Fabricating Israeli history: the "new historians"
Frank Cass, 1997 - 210 עמודים
Israeli historiography has long been subjected to a sustained assault by self-styled 'new historians', vying to expose what they claim to be the distorted Zionist narrative of Israeli history and the Arab-Israeli conflict. They have cast Israel as the regional villain, bearing sole responsibility for the cycle of violence in the Middle East since 1946.
Fabricating Israeli History takes issue with these 'revisionists'. Through careful examination of the documentation that they have used, as well as of sources that the author believes they have either ignored or failed to trace, this book propounds that the historical facts tell a completely different story from the one they propagate. He suggests that, for the most part, the 'new historiography' has involved foul play. Numerous examples are studies in depth to illustrate the author's argument.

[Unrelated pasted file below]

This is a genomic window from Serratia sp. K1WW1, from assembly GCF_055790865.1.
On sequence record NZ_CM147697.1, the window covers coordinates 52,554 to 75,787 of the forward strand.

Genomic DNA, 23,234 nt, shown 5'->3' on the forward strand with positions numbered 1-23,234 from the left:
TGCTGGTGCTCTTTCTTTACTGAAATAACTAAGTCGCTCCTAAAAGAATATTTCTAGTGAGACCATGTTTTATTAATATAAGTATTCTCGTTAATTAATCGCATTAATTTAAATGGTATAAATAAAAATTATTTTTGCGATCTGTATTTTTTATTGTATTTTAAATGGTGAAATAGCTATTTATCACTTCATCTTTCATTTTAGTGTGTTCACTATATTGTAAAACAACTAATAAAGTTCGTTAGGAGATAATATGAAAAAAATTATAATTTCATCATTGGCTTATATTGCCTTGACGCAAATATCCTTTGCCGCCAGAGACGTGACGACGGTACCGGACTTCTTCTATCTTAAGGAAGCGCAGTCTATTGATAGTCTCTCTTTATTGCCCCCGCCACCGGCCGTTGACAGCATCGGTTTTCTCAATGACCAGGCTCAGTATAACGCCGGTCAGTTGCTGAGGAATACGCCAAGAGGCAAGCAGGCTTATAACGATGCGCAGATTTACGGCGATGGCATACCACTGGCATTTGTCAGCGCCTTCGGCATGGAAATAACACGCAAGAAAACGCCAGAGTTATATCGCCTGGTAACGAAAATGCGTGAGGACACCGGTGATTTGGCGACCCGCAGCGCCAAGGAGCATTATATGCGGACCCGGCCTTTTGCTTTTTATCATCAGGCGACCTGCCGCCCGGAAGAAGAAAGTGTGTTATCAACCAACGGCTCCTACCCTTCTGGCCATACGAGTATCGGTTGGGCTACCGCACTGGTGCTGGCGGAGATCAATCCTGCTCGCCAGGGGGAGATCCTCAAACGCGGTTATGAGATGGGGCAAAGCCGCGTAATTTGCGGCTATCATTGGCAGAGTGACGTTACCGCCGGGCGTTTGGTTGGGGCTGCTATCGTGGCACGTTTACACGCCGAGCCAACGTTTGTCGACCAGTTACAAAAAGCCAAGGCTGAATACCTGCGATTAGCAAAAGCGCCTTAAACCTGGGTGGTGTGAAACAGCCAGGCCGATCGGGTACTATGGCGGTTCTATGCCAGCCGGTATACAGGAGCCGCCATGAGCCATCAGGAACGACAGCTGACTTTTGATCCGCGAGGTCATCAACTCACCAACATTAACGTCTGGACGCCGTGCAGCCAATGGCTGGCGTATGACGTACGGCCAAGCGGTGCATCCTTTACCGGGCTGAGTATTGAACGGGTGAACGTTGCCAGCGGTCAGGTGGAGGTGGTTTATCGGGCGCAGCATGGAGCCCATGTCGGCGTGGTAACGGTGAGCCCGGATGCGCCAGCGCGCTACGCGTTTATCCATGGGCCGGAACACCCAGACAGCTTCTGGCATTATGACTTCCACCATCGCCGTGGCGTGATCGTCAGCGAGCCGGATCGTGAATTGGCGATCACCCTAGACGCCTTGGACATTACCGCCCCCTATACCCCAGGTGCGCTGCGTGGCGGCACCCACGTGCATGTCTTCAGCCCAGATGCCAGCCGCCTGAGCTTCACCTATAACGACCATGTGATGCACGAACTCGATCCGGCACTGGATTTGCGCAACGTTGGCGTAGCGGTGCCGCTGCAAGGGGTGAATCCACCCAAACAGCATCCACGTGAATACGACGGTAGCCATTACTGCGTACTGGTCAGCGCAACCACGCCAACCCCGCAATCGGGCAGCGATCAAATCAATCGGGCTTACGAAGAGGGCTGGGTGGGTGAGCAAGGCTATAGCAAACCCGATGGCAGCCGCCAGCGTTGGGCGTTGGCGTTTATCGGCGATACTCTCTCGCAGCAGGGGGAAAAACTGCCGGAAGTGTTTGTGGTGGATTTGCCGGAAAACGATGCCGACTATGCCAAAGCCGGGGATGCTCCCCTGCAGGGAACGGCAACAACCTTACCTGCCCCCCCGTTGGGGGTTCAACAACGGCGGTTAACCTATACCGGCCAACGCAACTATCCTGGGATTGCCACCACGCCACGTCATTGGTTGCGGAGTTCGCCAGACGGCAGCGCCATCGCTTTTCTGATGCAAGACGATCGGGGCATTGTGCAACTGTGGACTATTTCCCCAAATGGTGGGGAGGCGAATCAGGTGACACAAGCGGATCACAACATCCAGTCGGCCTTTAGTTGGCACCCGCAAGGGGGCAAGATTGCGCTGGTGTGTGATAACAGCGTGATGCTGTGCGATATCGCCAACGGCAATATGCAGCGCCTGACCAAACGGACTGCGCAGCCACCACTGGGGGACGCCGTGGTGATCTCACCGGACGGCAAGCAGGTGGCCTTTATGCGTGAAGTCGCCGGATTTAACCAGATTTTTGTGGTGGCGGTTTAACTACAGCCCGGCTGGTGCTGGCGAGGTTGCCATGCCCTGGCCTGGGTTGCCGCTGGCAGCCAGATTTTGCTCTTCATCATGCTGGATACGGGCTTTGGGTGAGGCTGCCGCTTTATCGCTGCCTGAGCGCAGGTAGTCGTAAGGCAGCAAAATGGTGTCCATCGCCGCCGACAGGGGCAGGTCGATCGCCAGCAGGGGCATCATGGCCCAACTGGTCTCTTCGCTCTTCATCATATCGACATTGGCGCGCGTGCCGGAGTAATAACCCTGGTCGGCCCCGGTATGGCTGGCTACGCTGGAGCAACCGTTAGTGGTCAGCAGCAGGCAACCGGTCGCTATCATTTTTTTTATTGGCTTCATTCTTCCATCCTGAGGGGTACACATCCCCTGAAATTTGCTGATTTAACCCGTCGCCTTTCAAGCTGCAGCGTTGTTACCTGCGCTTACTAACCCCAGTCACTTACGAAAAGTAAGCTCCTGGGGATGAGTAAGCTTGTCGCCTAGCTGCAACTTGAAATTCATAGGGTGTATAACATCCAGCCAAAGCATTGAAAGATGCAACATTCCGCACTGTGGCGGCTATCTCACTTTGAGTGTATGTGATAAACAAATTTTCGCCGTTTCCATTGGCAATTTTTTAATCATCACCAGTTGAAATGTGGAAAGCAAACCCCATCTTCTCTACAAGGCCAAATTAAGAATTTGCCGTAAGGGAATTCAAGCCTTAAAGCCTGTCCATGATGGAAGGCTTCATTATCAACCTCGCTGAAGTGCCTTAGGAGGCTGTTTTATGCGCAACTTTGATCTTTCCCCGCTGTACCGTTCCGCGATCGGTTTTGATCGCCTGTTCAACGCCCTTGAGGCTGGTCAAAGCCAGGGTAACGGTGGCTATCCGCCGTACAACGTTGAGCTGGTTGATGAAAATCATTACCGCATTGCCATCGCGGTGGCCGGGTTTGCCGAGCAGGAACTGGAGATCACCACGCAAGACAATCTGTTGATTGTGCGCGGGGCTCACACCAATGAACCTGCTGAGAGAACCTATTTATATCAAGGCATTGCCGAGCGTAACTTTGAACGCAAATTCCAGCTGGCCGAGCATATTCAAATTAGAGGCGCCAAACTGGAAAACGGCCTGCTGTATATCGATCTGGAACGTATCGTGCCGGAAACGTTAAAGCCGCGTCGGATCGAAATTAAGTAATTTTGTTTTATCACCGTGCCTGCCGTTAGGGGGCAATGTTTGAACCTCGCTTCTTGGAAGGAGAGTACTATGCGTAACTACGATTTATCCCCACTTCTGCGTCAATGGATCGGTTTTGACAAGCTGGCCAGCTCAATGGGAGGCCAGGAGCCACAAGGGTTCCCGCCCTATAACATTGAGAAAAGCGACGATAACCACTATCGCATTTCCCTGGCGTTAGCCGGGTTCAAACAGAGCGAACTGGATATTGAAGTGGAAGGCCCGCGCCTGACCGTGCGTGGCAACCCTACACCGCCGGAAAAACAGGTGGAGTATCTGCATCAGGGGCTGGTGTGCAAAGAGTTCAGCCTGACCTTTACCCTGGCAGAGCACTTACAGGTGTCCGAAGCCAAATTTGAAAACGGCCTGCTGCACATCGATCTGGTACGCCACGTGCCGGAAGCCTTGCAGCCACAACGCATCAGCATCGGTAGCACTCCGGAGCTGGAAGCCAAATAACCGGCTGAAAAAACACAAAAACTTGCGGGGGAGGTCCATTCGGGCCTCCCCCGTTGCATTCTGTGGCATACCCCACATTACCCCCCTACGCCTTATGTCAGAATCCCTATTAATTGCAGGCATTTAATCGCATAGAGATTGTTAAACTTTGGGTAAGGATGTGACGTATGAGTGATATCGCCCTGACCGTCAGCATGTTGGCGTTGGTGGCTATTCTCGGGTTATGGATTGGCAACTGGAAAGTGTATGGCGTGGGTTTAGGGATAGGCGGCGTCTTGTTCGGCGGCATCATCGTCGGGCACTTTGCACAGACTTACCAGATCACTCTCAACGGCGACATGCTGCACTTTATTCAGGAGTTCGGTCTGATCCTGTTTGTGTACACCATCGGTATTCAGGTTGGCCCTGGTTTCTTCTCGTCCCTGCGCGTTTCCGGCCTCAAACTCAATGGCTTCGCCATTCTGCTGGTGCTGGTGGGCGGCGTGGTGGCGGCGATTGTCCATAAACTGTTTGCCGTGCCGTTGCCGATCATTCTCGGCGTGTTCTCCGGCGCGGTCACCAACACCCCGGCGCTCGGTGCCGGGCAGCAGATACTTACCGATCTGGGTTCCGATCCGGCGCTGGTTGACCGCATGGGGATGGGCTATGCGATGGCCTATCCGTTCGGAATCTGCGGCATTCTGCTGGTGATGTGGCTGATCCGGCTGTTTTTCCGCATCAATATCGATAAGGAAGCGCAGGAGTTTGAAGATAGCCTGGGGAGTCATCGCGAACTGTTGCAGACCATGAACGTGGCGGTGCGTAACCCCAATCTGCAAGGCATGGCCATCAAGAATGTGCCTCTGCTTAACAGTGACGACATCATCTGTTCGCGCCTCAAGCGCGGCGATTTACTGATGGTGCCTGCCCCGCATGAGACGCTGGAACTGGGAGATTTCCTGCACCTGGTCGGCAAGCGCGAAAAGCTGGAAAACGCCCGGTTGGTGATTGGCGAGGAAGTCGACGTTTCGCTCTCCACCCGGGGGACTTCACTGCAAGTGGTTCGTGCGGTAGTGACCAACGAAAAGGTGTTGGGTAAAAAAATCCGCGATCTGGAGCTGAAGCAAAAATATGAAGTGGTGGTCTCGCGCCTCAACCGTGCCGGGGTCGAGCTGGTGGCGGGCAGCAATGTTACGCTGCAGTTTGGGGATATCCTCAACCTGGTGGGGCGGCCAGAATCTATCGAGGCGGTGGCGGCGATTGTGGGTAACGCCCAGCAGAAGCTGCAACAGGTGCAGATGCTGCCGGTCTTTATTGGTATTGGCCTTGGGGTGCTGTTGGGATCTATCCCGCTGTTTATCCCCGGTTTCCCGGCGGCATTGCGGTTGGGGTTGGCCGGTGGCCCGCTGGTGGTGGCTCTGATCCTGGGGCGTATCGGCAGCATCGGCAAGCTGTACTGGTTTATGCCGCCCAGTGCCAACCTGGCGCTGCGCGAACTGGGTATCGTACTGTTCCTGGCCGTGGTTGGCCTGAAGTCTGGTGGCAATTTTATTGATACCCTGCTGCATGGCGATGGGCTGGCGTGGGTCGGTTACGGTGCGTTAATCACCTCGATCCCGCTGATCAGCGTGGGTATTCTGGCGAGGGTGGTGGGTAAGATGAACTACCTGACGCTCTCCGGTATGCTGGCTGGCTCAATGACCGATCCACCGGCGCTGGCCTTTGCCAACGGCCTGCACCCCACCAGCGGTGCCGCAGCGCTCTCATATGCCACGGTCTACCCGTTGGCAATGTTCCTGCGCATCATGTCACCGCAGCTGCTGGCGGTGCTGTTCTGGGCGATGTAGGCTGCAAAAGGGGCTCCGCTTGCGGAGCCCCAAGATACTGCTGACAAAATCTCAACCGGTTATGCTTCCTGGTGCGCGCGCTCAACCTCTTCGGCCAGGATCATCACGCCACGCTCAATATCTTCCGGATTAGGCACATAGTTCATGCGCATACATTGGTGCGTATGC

This is a thoroughly researched and detailed expose that will shock genuine students of history, politics and Middle Eastern affairs.
תוצאות 1-3 מתוך 10
But we should clarify [to Abdullah] from the outset that, apart from a truce, there is
not yet any agreement between us, and that the discussion is on the basis of
tabula rasa. We will not be able to agree lightly to the annexation of [the Arab]
The original proposal, which called for a four-week truce accompanied by a ban
on the supply of arms to the belligerents and on the introduction of fighting men
into the area, was doubtless designed to harm Israel rather than its Arab enemies
'I am convinced that the continuance of the truce will benefit the Arabs and that its
breakdown would be disastrous from their point of view', he telegraphed
Kirkbride on 6 July 1948, some three weeks after the truce had come into force: If